The federal False Claims Act and State False Claims Act are generally limited to misconduct involving government programs. However, two states, California and Illinois, have laws that allow whistleblowers to pursue claims involving insurance fraud against private insurance companies.
The California Insurance Fraud Prevention Act and Illinois Insurance Claims Fraud Prevention Act allow whistleblowers to file qui tam lawsuits against companies or individuals that have defrauded private insurance companies. These laws are designed to encourage those with knowledge of insurance fraud to take action, and a whistleblower who successfully pursues claims is given a share of the recovery. In some circumstances, the California law allows whistleblowers to receive up to 50 percent of the recovery.
The California and Illinois laws are similar in many respects to the federal and state False Claims Acts. For example, both the insurance fraud and false claims laws prohibit similar types of misconduct, including:
- Kickbacks: It is generally illegal to pay any type of kickback intends to influence medical decision-making. For example, providers are prohibited from paying kickbacks to others for patient referrals. In addition, a company cannot pay kickbacks to a provider to induce the provider to use a product manufactured by the company.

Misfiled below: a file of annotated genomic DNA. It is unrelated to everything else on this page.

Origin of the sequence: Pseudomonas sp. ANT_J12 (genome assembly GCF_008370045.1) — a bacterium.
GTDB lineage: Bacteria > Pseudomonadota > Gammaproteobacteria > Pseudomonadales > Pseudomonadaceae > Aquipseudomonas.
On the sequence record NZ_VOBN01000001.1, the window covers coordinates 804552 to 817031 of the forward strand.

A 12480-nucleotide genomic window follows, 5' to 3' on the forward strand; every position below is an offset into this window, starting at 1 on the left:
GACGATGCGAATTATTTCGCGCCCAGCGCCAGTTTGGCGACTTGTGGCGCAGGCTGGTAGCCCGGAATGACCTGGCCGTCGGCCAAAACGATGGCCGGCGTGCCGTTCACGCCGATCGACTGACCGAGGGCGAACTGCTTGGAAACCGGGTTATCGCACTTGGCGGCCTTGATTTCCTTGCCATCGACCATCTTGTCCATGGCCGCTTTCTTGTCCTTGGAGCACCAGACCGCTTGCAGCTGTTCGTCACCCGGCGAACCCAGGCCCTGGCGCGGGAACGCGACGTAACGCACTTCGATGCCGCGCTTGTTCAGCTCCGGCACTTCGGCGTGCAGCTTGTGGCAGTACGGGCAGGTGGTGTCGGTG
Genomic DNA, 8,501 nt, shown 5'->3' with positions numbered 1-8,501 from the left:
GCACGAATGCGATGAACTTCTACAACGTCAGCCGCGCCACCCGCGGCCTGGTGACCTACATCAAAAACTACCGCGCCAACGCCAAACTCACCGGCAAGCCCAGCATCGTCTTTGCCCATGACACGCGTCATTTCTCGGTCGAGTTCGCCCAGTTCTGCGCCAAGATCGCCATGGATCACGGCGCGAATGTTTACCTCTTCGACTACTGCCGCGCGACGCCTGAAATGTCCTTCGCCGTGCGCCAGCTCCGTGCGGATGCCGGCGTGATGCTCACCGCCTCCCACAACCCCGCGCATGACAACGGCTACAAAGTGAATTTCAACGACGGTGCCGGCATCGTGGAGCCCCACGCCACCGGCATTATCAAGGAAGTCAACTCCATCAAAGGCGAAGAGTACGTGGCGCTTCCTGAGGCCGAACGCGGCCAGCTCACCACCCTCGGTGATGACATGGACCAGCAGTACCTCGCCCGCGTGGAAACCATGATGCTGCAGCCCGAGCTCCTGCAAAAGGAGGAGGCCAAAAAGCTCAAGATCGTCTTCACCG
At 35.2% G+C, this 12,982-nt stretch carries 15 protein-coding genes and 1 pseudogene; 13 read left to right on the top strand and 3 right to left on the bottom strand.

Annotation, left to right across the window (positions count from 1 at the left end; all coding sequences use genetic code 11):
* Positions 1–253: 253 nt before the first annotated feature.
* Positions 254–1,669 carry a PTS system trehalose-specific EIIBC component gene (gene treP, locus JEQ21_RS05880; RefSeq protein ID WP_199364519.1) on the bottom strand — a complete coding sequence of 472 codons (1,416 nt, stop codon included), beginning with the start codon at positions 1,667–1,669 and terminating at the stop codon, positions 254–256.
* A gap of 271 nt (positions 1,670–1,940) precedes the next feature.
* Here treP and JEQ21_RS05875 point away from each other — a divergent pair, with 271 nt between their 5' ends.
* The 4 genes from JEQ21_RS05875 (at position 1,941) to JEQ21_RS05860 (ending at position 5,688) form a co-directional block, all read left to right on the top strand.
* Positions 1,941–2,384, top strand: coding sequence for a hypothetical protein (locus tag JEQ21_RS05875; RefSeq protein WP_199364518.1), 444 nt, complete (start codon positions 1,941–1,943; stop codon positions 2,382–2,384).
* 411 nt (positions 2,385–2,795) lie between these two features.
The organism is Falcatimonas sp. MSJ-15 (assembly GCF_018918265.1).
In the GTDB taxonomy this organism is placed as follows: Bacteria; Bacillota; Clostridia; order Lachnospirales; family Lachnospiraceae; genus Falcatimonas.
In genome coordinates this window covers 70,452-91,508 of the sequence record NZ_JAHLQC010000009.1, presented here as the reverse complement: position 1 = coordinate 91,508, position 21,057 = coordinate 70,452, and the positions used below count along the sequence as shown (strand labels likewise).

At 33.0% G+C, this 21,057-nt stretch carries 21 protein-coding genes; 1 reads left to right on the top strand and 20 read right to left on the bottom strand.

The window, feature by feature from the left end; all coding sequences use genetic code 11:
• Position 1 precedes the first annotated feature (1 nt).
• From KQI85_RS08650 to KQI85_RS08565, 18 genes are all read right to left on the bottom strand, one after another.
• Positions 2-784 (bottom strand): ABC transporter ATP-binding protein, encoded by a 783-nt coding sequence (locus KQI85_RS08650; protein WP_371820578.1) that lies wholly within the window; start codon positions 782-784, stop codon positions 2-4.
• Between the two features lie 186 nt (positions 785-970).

- Billing for medically unnecessary services.
- Billing for services not performed.
- Upcoding: charging for a more expensive service or test than what actually took place.
- Billing for services performed by a provider who lacks proper credentials.
While the False Claims Acts prohibit fraud against the government, the California Insurance Fraud Prevention Act and Illinois Insurance Claims Fraud Prevention Act are unique because they authorize whistleblowers to pursue claims involving misconduct committed against private insurance companies. This significantly expands the potential scope of whistleblower cases in California and Illinois because most Americans receive healthcare coverage through private insurance companies.
Our lawyers are not admitted in all jurisdictions across the country. If we agree to pursue a case in a jurisdiction where we are not admitted, we will work with local counsel in your case and seek to be admitted pro hac vice.
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